EATTA – Who Teaches the Teacher? Take two…
Chris James, East Anglian Timber Trade Association (EATTA) chairman, knew what he was looking for when he started planning the second ‘Who Teaches the Teacher?’ trip. With a willing collaborator in Tabitha, TTF’s new Regional and University Engagement Manager, who engages teachers thirsty for first-hand knowledge – he had to find the right business to host the group of lecturers, with a willingness to share their forestry, mill and production practices. Ian Drane of VIDA Wood UK Ltd stepped forward keen to show how Vida AB operate in Sweden – and they could also throw in a visit to their house building factory too, if that might be of interest!
So in early September, dodging annual holidays, term time, airstrikes and job changes – Chris, Ian and Tabitha departed for Sweden with four lecturers from the EATTA region: Aftab Jalia, Architecture – Cambridge University; Rob Foster, Engineering – Cambridge University; Richard Longstaff, Architectural Technology – Anglia Ruskin; Terry Connolly, Carpentry – Bedford College.
The packed two day itinerary included: A tree nursery – could these 75mm high Norway spruce (Picea abies) seedlings really produce trees of 45m in height with a butt diameter of up to 1m in 80 years – with just sunlight and water?; Forestry and modern harvesting – a chance to sit in a harvester cab and see first-hand how man and machine work together to fell trees to order, cutting to species, dimension and length; Vislanda Mill – producing 300,000m3 of long length red and whitewood pa with a timber yield of up to 70% from each log thanks to computer 3D scanning; Alvesta Mill – producing 180,000m3 of short length red and whitewood pa; Vida Building – producing flat pack and modular buildings up to Passivhaus standards – the fully finished panels for Rainham Passive Close, Essex came from here; Vida’s new head offices – CLT structure, clad with OrganoWood and roofed with ThermoWood. Accompanied throughout by Kristina Kuhner (Office manager customer service) and Anders Svensson (Quality Control Manager of Vida), who have both risen through the ranks in their 25 plus years with the company, we had a real sense of a caring and convivial company that appreciated its workforce, no mean feat considering its size!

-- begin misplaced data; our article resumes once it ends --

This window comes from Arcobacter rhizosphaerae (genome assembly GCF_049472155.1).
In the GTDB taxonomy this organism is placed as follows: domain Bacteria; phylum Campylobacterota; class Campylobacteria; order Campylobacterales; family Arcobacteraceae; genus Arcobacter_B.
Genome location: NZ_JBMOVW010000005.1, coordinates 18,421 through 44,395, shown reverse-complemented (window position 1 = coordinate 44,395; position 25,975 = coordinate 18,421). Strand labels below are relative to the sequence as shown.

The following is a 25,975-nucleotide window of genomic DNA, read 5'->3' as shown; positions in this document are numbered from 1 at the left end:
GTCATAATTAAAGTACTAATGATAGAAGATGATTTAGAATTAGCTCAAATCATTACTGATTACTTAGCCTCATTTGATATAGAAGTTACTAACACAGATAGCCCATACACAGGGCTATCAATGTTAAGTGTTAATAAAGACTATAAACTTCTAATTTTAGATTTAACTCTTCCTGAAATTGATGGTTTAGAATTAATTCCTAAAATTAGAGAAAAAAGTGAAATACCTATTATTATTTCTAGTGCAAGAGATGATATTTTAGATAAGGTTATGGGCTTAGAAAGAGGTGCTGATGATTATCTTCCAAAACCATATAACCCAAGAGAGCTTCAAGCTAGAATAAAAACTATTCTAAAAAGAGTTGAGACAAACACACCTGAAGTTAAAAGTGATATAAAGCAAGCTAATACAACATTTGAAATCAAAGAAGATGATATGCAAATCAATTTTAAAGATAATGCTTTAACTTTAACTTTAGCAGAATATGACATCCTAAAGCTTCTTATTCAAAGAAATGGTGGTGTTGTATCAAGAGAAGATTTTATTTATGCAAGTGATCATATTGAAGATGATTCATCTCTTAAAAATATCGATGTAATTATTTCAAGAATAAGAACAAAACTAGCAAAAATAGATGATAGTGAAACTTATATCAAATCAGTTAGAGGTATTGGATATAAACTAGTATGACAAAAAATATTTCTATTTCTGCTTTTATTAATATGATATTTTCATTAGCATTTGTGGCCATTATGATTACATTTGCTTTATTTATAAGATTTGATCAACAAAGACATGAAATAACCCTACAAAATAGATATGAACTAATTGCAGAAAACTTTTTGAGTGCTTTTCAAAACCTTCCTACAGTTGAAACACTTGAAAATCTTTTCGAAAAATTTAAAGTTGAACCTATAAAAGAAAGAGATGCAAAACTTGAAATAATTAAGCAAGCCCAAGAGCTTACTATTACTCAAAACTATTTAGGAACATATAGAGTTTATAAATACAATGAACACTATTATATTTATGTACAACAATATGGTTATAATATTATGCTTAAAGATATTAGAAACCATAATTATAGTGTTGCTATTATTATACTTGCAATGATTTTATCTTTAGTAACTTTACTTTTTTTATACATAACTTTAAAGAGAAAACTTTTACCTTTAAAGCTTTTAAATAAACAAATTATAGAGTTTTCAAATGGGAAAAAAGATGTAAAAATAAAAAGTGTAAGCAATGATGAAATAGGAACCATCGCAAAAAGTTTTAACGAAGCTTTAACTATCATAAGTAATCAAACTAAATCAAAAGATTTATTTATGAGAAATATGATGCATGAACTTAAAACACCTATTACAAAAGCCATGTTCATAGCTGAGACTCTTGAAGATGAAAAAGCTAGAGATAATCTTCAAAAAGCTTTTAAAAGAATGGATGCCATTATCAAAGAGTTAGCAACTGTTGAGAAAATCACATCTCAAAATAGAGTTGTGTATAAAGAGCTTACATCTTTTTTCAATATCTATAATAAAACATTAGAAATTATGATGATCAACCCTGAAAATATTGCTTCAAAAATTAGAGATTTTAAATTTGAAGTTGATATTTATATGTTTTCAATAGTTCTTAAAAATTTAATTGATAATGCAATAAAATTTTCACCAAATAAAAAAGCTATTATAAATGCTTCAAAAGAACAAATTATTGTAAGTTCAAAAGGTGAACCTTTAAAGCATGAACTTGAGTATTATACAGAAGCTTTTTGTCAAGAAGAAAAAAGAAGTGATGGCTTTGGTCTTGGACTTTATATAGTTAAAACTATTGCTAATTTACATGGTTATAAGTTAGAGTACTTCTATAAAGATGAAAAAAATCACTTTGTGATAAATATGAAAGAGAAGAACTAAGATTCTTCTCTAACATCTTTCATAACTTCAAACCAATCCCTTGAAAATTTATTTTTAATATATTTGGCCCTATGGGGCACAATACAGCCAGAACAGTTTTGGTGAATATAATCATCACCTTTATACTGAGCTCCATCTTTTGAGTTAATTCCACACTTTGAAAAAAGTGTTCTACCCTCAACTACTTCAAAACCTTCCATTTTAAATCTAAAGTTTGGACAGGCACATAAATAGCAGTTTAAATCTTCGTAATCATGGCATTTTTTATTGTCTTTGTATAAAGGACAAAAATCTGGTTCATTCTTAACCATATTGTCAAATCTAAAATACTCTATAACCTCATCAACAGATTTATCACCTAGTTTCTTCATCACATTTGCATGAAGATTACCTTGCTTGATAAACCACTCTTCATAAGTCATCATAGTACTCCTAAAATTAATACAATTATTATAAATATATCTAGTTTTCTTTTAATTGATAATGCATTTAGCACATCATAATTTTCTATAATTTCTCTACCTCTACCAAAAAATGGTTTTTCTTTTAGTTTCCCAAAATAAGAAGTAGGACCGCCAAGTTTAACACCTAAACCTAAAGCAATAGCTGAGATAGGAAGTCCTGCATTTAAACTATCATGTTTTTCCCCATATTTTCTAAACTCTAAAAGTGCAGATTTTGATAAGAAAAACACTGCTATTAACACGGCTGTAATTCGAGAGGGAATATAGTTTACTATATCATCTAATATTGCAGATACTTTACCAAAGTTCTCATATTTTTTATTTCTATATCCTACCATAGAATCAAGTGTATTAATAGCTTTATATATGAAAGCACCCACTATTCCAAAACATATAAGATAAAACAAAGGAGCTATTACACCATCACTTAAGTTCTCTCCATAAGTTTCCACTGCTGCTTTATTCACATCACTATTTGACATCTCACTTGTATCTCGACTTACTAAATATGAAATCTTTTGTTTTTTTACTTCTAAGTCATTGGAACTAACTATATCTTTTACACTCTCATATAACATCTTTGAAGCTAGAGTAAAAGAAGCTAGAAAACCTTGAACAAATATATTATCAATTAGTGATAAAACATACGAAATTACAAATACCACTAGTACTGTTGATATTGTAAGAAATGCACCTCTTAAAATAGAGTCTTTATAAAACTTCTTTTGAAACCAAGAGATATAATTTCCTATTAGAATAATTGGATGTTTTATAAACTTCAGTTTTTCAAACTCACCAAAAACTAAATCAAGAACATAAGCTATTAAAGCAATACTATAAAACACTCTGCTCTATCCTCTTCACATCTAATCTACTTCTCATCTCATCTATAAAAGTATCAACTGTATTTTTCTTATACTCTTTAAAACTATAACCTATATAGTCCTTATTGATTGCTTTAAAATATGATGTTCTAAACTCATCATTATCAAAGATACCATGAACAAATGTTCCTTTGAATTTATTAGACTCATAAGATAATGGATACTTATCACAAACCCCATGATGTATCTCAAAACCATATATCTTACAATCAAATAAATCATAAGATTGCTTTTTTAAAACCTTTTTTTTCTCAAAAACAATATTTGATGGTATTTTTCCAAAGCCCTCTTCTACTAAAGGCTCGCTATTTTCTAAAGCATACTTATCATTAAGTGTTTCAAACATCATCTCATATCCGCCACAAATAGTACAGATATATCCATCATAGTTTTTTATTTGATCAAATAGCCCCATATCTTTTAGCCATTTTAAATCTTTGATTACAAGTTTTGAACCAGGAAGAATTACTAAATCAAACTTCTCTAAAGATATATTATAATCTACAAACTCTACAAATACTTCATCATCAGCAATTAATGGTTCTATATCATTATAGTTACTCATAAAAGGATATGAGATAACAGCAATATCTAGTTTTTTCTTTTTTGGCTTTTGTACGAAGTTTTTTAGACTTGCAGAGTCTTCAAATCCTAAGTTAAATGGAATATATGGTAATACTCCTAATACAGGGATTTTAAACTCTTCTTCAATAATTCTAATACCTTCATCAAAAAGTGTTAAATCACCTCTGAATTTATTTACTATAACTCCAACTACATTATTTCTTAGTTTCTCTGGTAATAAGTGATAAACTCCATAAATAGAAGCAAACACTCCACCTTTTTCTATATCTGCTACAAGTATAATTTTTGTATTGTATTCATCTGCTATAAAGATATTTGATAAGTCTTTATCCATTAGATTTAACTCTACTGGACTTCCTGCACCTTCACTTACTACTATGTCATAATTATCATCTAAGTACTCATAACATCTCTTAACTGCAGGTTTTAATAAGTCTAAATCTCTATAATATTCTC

The lecturers came from architectural, architectural technology, carpentry and engineering disciplines “The aim is for each lecturer to enliven students’ and colleagues’ interest in the timber business and in timber as a sustainable building material,” says EATTA Chairman Chris James of Nason Davis.
Chris James adds
“Through such visits we can get our industry’s message across directly to the specifiers and architects of the future. These four lecturers alone enable us to reach over 600 students, broadening their knowledge and increasing enthusiasm for wood amongst those teaching engineering and architecture plus updating our future carpenters’ knowledge. Over five years we could potentially see 1500 new specifiers favouring timber and wood products as a result of this initiative,”
Ian Drane said “The Vida Group were delighted to host this most successful and enjoyable visit. The four university lecturers returned to the UK with a greater appreciation of the Swedish sawmilling industry and it’s sustainability, keen to share this knowledge with their students.”
Tabitha Binding commented “We are indebted to Chris, EATTA, Ian and Vida who have helped further the knowledge of our future professionals across multiple disciplines through ‘Who Teach the Teachers?’ This hands-on approach pays dividends – watching this years’ cohort of lecturers begin to fully understand the care, passion and collaboration that it takes to plant a seed, grow a tree and manage it for 80 years before harvesting, milling, grading and drying a fully sustainable construction material, reinforces my belief that you cannot comprehend the scale, sophistication and relevance of forestry and timber production to our current and future construction requirements by just reading about it – you need to see it. Students will directly benefit from the knowledge that these lecturers have gained.”